Curriculum, assessment and reporting are integral to a successful education system. So, why is it that many of my teaching colleagues and I find them so frustrating?
The Australian Curriculum outlines the expectations for what Australian students should be taught, regardless of where they live or their background.
Assessment aims to measure a student’s understanding of the curriculum.
These assessments provide an indication of how Australian students are performing at school. And this information is subsequently communicated to teachers, parents and communities through reports.
All these various components sound like logical, important and necessary features of a successful education system. True, they provide teachers with structure, direction and support. But, as mentioned, they can also serve as great sources of frustration.
Let’s start with some context. Educational disadvantage in Australia is real. There are huge gaps in the educational outcomes of students across the country.
Forty-two per cent of students are behind the baseline level for maths. Indigenous students are likely to be two-and-a-half years behind their non-Indigenous counterparts. And students from remote areas can be two years behind their metropolitan peers.
Many teachers working in these contexts face challenges teaching the curriculum because it is designed to build on prior knowledge. Many students in Australia don’t have that prior knowledge and are therefore disadvantaged.
This does not mean that these students don’t have the ability to engage with the curriculum (or that the curriculum is poorly designed). It’s just that, due to their circumstances, they have not yet had the opportunity to succeed.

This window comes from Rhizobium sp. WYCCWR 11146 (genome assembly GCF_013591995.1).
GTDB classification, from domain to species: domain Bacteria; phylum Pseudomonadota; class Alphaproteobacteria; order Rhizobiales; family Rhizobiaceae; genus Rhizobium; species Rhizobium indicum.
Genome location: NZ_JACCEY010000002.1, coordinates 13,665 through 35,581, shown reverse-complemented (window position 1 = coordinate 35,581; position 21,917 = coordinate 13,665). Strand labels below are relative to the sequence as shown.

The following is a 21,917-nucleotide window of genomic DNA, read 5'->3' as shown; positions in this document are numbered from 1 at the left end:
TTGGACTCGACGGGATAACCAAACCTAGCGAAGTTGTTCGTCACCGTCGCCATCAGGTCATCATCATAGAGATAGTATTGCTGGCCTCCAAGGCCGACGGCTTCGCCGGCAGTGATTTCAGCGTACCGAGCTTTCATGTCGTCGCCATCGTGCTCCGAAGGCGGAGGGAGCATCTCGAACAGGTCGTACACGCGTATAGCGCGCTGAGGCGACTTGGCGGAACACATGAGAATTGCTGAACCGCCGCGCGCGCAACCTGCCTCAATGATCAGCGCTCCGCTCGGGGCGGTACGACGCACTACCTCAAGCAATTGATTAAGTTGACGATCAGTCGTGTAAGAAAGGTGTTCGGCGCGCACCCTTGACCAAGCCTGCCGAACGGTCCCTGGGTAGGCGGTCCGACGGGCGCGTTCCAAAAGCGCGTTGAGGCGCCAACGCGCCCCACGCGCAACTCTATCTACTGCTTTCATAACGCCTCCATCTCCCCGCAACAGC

Take for example a single year 8 maths class where every student in that class has had a different experience of maths prior to starting the year. They have different strengths and find varying topics within maths challenging.
Now imagine that most students in the class are disadvantaged by a factor that is out of their control such as socioeconomic status, Indigeneity or remoteness.
Their educational outcomes are statistically likely to be two to three years below the national standard. Yet, they are required to learn year 8 maths, which as you can imagine, with the gaps in their understanding, does not help their learning.
Even if teachers address these gaps with targeted learning, they must assess their students on the year 8 maths curriculum and then report on it.
Currently, according to the Australian grading system, a C grade means that you are “at level” – the level expected of you at your age (i.e. meeting the curriculum). D or E grades mean that you’re not meeting this standard and B or A means that you’re above this standard.
There is no measure of progress or recognition of improvement though. Just a plain old grade.
Now, imagine that year 8 class, with most students currently sitting at least two years below the expected level (year 6 and below). For at least the past few years, they have been sitting in the D to E range, no matter how hard they worked.
Even if they improve and achieve more than one year of growth within a single year, many will still be below the year 8 standard – and, until they demonstrate improvement to a year 8 level, it’s not demonstrated in reports.
With such reports, students not only lose confidence in themselves but also trust in their teacher, the school and the system more broadly.
Teachers need to work together to tailor teaching and learning to a range of literacy and numeracy levels. Then, assess these skills to recognise and communicate individual improvements to students, parents and communities.
We can work towards curriculum, assessment and reporting that supports teachers and students to not only include recognition of individual achievement but also celebrate improvement no matter how small.
That way, we can help all students catch up and excel. After all, one size does not necessarily fit all.